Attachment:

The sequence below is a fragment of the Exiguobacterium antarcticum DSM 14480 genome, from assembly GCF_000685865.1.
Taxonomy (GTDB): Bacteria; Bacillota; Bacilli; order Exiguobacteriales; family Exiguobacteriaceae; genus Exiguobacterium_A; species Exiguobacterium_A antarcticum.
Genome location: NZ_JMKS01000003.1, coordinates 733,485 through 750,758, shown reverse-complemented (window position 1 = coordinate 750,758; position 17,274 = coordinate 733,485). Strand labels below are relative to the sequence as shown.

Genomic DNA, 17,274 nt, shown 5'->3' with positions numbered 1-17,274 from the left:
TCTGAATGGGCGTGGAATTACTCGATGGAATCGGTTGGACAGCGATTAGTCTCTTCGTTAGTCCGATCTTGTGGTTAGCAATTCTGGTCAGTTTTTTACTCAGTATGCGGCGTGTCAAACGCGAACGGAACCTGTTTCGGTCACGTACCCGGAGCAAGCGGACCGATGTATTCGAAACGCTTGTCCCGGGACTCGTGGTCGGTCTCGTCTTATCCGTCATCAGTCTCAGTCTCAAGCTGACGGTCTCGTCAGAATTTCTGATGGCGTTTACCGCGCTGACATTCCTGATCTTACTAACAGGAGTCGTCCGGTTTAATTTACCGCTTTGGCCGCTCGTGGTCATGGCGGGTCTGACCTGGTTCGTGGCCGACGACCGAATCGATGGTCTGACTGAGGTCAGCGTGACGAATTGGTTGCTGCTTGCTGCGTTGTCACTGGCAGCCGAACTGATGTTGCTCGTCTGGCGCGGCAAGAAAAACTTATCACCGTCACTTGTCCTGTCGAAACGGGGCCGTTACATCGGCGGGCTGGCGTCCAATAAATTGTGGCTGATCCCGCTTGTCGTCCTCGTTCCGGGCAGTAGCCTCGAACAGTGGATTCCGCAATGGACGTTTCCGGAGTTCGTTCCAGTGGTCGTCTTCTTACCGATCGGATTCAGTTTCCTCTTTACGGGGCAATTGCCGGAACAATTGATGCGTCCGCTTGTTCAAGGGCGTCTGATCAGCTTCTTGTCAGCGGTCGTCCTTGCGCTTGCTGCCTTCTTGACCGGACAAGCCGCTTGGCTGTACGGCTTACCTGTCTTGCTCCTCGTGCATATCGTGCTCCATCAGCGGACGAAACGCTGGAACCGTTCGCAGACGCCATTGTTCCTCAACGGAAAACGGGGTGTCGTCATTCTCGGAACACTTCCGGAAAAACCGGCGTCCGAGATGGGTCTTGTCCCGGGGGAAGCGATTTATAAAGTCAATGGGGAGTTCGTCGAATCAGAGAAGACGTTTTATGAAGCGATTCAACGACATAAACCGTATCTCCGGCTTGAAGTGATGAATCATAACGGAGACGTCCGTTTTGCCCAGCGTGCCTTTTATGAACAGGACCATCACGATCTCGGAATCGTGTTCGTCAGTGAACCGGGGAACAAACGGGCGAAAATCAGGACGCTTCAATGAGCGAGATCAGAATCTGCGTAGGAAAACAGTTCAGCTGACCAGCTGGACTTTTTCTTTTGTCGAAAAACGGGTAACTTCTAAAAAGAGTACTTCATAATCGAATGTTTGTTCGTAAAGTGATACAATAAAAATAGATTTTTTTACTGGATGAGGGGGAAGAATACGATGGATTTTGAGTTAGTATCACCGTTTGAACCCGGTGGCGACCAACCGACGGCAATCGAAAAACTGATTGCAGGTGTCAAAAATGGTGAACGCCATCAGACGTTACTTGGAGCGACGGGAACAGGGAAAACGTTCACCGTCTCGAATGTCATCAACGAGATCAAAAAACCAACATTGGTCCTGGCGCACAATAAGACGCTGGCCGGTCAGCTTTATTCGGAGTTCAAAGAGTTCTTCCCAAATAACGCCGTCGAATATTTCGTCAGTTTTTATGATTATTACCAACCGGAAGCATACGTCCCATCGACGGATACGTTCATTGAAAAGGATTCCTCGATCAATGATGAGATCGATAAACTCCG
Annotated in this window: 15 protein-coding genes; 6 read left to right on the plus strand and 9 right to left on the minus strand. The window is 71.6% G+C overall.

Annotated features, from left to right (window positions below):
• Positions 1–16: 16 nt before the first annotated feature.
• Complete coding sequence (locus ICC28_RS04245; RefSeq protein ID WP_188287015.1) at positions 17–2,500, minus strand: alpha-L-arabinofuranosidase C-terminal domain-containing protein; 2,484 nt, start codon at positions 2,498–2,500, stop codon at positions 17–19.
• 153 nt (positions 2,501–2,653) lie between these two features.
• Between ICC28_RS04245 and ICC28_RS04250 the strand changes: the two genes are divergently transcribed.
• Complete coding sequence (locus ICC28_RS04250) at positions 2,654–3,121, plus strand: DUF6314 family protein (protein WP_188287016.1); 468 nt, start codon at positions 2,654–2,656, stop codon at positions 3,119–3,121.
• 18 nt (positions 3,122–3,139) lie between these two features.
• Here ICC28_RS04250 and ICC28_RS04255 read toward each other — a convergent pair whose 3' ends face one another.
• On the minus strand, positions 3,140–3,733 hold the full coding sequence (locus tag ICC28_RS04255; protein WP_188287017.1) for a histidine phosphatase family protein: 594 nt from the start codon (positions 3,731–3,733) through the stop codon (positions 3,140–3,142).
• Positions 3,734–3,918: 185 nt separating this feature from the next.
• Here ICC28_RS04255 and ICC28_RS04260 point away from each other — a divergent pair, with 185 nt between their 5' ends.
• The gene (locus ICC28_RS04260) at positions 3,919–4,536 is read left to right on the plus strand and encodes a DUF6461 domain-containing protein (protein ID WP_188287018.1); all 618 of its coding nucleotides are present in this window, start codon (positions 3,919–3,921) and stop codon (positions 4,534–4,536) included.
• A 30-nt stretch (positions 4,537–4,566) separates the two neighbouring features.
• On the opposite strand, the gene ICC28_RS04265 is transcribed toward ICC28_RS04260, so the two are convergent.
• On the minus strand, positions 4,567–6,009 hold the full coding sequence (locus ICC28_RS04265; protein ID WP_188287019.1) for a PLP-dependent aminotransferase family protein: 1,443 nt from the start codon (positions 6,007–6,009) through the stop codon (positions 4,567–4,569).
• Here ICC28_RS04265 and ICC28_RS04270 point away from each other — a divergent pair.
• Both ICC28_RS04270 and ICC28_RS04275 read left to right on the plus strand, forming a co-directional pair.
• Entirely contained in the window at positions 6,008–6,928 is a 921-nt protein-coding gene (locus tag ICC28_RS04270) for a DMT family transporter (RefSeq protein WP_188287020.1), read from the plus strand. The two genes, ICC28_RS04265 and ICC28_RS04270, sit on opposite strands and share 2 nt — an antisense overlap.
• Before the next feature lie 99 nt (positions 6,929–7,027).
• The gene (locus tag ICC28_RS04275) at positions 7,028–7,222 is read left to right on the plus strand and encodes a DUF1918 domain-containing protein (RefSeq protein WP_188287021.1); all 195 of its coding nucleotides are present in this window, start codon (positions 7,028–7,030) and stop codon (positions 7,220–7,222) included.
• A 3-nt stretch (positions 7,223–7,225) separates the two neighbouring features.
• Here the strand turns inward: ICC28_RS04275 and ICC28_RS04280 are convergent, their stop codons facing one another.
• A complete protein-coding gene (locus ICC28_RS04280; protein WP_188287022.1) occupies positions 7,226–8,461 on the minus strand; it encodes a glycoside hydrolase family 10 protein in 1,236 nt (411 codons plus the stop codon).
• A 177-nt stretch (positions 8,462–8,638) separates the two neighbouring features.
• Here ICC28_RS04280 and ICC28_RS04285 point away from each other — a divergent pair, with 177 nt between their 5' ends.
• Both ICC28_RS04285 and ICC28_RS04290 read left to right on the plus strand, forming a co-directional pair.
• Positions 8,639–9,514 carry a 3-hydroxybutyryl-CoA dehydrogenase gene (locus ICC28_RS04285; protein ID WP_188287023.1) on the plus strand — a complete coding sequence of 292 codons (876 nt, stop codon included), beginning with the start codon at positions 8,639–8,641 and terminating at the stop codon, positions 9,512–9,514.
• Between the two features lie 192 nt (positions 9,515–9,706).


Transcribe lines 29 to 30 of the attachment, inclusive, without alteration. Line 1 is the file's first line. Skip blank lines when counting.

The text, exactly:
• A complete protein-coding gene (locus ICC28_RS04280; protein WP_188287022.1) occupies positions 7,226–8,461 on the minus strand; it encodes a glycoside hydrolase family 10 protein in 1,236 nt (411 codons plus the stop codon).
• A 177-nt stretch (positions 8,462–8,638) separates the two neighbouring features.